I love the .NET Framework, and I love C# too. Humm... I suppose I should be more honest with myself and say that I love the tooling which makes the .NET framework and C# lovable (Visual Studio and Resharper). As much as the tooling makes development an absolute delight, I sometimes marvel at how Microsoft has conspired to force developers to jump through hoops (well, I guess not everything is a conspiracy).
Take regular expressions, for example. In *nix, they're ubiquitous:
$ echo "And the man said: veni vidi vici" | sed 's/\(v[a-z]\+\)/\1.../g' And the man said: veni... vidi... vici...
In C#, however, access to a really simple interface for doing a regular expression match isn't an intuitive journey; that is, at least not for folks who don't use .NET regular expressions on a regular basis.
That's because the way in-which the API gets used isn't (IMHO) very intuitive; for example, this would seem to demonstrate that you can do pretty much what was done in the sed example above with not-too-much-fuss:
using System.Text.RegularExpressions; foreach (var m in Regex.Matches("And the man said: veni vidi vici", @"v\w+")) Console.WriteLine(m + "...");
$ csharp content/code/netre-sed-in-cs.cs veni... vidi... vici...
The problem is, a surprise is awaiting us if we try to treat each item as a string in other ways; that's because what's returned on each iteration isn't a string:
using System.Text.RegularExpressions; foreach (var m in Regex.Matches("And the man said: veni vidi vici", @"v\w+")) if (m.Contains("e")) Console.WriteLine("That must be veni...");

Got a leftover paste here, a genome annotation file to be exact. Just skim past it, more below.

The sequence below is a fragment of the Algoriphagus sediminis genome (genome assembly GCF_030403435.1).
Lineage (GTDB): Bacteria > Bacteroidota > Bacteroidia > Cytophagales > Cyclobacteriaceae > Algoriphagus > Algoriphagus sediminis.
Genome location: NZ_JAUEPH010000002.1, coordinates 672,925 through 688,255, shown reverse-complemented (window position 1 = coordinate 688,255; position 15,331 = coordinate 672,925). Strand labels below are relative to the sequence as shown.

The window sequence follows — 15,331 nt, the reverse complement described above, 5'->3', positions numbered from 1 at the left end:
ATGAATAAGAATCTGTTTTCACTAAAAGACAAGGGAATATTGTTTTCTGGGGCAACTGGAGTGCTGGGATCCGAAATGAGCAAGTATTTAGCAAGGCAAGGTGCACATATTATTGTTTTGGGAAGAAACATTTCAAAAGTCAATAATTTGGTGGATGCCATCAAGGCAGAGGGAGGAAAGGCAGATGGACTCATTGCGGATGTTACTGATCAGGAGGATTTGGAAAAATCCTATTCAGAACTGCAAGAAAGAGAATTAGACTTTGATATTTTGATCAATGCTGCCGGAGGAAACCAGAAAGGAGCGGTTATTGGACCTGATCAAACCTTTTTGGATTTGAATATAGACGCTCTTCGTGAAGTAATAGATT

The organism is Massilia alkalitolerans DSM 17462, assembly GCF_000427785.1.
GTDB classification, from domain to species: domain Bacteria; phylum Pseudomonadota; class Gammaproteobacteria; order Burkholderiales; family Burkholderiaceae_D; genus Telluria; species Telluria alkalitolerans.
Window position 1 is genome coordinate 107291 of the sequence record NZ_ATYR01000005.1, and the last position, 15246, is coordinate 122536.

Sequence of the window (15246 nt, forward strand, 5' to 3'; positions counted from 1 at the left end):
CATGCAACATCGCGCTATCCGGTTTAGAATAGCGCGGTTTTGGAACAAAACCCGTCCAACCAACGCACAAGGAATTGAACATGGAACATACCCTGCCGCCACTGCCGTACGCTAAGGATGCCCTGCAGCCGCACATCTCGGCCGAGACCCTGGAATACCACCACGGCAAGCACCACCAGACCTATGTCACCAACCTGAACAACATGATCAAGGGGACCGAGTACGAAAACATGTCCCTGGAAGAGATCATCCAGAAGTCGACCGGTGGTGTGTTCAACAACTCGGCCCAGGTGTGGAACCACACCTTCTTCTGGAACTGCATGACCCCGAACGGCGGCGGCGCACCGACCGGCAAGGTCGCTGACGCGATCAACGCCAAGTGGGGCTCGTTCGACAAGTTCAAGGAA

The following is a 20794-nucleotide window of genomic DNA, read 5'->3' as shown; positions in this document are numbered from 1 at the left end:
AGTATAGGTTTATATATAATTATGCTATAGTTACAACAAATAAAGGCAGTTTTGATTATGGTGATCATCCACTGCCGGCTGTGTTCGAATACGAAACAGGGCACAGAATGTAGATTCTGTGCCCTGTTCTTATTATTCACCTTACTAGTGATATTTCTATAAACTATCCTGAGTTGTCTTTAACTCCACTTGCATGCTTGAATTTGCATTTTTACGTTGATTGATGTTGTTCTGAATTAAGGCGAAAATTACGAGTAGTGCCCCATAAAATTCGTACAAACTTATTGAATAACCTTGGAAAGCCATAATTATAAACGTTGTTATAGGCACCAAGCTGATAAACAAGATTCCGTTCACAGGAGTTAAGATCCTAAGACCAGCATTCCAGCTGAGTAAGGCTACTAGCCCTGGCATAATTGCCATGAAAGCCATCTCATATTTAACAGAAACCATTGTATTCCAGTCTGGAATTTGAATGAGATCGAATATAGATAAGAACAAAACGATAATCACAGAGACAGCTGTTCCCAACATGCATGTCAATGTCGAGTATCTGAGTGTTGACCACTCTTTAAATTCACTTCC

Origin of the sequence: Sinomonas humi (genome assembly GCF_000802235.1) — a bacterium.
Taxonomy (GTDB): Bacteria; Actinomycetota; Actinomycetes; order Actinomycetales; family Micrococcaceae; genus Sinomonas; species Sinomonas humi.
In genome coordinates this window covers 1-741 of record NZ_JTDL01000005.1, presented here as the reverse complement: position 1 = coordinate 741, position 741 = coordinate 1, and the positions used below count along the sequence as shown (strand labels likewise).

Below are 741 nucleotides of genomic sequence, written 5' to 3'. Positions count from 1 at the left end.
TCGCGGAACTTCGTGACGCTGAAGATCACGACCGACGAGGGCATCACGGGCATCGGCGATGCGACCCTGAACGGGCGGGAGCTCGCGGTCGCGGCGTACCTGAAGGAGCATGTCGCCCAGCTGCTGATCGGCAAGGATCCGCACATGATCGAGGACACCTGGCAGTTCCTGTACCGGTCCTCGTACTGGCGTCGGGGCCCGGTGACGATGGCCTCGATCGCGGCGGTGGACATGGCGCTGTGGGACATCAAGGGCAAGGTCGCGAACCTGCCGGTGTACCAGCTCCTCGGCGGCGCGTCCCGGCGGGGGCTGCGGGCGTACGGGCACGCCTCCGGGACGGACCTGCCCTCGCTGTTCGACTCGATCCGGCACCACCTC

This doesn't work:
$ csharp content/code/netre-sed-in-cs-not-string.cs (2,11): error CS1928: Type `object' does not contain a member `Contains' and the best extension method overload `System.Linq.Enumerable.Contains<string>(this System.Collections.Generic.IEnumerable<string>, string)' has some invalid arguments /usr/lib/mono/gac/System.Core/126.96.36.199__b77a5c561934e089/System.Core.dll (Location of the symbol related to previous error) (2,11): error CS1929: Extension method instance type `object' cannot be converted to `System.Collections.Generic.IEnumerable<string>'
- We're to know that in order to "search"-match on a string, the method to use is Matches. Is this intuitive? Arguably, yes, it is. There's another method Match which has a very similar name, and yes, it only returns one match as we would expect, that is, the first match found. So far, so good;
- The Matches method returns a MatchCollection, which implements IEnumerable; but .. the non-generic version, so doing an enumeration will return object 's, that is, not IEnumerable<Match> (which is a least-surprise-highlighting surprise).
In subsequent parts we'll dive into the Match type and how the API allows one to get at the bits and pieces (and why things aren't particularly discoverable).
|||Specifically, the definition: "Unique values with unexplained meaning or multiple occurrences which could (preferably) be replaced with named constants".|